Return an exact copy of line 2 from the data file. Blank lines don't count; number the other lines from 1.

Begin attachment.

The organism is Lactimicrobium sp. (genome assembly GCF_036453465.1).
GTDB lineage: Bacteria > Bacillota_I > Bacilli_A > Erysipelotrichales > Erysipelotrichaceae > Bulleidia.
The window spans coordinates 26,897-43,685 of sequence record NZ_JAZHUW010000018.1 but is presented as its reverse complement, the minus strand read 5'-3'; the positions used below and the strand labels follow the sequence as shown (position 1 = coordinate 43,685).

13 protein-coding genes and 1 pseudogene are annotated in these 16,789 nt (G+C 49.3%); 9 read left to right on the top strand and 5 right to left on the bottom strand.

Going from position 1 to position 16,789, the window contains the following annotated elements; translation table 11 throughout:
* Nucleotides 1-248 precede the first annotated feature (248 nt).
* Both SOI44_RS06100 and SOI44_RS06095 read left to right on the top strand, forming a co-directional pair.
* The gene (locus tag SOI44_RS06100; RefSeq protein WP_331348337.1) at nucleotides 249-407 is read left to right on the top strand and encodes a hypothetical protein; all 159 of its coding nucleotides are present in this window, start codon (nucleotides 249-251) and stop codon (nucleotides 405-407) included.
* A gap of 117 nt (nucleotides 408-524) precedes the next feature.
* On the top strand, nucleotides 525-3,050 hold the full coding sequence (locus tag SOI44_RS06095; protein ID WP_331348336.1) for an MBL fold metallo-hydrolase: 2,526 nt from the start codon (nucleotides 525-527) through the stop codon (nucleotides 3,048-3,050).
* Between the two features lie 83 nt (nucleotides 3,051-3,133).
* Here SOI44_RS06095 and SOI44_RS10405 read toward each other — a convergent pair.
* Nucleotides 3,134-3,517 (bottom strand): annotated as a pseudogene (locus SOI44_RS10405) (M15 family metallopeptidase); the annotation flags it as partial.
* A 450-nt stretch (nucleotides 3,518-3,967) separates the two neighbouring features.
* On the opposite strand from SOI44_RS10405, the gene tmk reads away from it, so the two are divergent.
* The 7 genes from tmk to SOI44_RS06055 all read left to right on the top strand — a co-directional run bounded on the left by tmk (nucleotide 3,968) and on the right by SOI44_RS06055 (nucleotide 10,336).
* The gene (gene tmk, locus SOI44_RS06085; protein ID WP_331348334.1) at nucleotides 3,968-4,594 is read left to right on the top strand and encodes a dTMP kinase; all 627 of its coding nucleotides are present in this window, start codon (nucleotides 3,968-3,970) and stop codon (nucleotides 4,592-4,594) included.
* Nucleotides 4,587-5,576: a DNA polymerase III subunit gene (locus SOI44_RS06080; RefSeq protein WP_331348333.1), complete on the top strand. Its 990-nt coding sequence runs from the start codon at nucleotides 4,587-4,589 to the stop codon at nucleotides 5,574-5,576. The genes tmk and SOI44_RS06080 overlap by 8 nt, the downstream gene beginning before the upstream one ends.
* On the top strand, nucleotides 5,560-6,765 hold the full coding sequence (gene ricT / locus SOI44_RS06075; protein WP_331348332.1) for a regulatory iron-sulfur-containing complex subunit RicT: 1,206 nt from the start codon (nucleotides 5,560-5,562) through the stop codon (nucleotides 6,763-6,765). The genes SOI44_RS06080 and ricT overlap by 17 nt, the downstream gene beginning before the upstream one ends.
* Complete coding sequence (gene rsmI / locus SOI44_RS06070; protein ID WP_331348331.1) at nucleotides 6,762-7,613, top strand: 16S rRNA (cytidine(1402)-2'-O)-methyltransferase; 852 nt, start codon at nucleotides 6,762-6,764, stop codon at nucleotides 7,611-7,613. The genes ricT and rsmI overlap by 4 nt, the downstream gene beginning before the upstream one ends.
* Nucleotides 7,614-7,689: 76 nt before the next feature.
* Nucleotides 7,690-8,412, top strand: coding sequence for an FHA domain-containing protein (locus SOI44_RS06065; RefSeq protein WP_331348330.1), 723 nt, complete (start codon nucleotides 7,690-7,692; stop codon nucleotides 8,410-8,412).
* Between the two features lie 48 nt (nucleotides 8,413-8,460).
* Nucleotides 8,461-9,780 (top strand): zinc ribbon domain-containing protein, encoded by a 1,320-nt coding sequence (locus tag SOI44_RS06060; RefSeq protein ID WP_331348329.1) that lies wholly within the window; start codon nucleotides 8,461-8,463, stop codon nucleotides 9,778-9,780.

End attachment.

GTDB lineage: Bacteria > Bacillota_I > Bacilli_A > Erysipelotrichales > Erysipelotrichaceae > Bulleidia.